The president’s office declined to comment on how Gafatar is being treated, referring queries to the national police. Boy Rafli Amar, chief spokesman for the force, said via WhatsApp: “The religious teachings being spread aren’t compatible with an established religion. They can be categorized as ‘leading people astray.’ ”

It is only the latest sign that Indonesia's nominally secular state is committed to policing religious boundaries. The majority-Muslim country's constitution guarantees religious freedom, but only six faiths are officially recognized — Islam, Catholicism, Protestantism, Confucianism, Buddhism and Hinduism — and there is no recognition of agnosticism or atheism. The state takes a particularly hard line against faiths holding that there have been other prophets since Muhammad. In 2008, the Ahmadiyya, a 100-year-old religion that has no ties to the Gafatar movement but that also believes its founder was a successor to Muhammad, was banned from proselytizing in Indonesia.

Koentjoro Soeparno, head of the social psychology department at Gadjah Mada University in Yogyakarta, examined ex-
Gafatar members who had returned from Borneo and likened them to cultists. "Ex-Gafatar are usually skilled people," he said, "but they aren't critically minded, so their worldview can be easily influenced."

Meifira vigorously rejects the idea that adherents of Millah Abraham are gullible. “We’re not a dumb people,” she says. They worship in Bahasa Indonesia, the national language, rather than in Arabic, the traditional language of Muslim liturgy but one that many Indonesians do not understand. “We’re actually reading the meaning of it and trying to connect and . . . trace it down,” Meifira said.

According to Millah Abraham, a new messiah arrives roughly every 1,400 years to restore for long-standing religions the kind of relationship Abraham had with God. They even believe that one day, a new messiah will emerge who will be persecuted by followers of Millah Abraham, just as Millah Abraham is being persecuted in Indonesia today.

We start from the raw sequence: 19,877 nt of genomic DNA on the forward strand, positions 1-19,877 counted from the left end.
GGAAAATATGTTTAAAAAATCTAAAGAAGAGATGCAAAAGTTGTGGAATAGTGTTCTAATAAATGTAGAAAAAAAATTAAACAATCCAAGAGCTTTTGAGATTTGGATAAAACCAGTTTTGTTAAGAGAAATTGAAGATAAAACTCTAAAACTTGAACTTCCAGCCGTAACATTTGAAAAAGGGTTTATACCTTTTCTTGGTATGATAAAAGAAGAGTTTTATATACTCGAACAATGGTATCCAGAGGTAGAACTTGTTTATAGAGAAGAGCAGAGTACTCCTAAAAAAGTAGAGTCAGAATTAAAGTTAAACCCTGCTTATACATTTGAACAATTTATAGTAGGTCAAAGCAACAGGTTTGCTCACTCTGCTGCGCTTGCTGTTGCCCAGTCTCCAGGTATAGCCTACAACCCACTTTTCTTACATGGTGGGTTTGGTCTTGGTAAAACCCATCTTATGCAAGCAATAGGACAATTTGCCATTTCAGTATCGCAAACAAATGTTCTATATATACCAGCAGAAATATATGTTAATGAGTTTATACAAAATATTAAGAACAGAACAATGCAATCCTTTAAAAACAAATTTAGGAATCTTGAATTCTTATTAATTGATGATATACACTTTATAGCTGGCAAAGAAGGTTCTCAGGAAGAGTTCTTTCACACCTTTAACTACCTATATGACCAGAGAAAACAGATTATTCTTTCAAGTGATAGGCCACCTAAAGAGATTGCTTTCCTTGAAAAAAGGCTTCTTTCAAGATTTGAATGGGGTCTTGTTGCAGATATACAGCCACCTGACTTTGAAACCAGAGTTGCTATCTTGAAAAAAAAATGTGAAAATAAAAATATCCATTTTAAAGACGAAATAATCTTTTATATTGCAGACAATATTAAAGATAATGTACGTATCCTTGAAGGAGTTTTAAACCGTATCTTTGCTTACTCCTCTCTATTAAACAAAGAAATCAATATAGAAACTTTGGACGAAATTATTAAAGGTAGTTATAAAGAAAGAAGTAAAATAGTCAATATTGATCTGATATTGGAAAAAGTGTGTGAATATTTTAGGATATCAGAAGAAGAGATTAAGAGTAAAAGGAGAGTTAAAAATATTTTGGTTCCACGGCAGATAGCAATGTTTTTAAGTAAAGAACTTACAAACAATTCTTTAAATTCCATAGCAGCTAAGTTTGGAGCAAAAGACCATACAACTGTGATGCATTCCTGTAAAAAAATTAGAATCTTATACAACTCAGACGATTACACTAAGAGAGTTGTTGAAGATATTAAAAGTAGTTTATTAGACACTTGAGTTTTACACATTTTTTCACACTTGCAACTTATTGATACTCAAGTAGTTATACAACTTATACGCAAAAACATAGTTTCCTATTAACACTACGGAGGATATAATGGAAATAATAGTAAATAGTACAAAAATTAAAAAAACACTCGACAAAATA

“What Abraham, Moses, Jesus and Muhammad delivered is the same as what Gafatar delivers,” Dwiyanto, the financial consultant, wrote via WhatsApp. “Night turns into day.”

The state has been aggressively attempting to reeducate ex-
Gafatar members and return them to their communities in an attempt to stamp out the movement. In one detention center in Boyolali, in central Java, some were enrolled in a controversial training program for the Indonesian military's Bela Negara — or "National Defense" — civil militia, perhaps to revive their allegiance to the state.

Dwiyanto was held in a detention center for days after he returned to Yogyakarta in January but has since been released and has returned to work. Hundreds of ex-Gafatar are less lucky, having been rejected by their families and communities. Children have been especially traumatized.

At a June 8 news conference organized for former members of Gafatar by the country’s Legal Aid Institute, one alumna, Rizka Amelia, burst into tears while describing the trauma her young child experienced when police suddenly uprooted him from their farming community in Borneo. “I don’t want him to grow up afraid,” she said.

Still, leaders of the faith insist that they will not be deterred by persecution.

“You cannot kill religion,” Farah Meifira said. “You cannot.”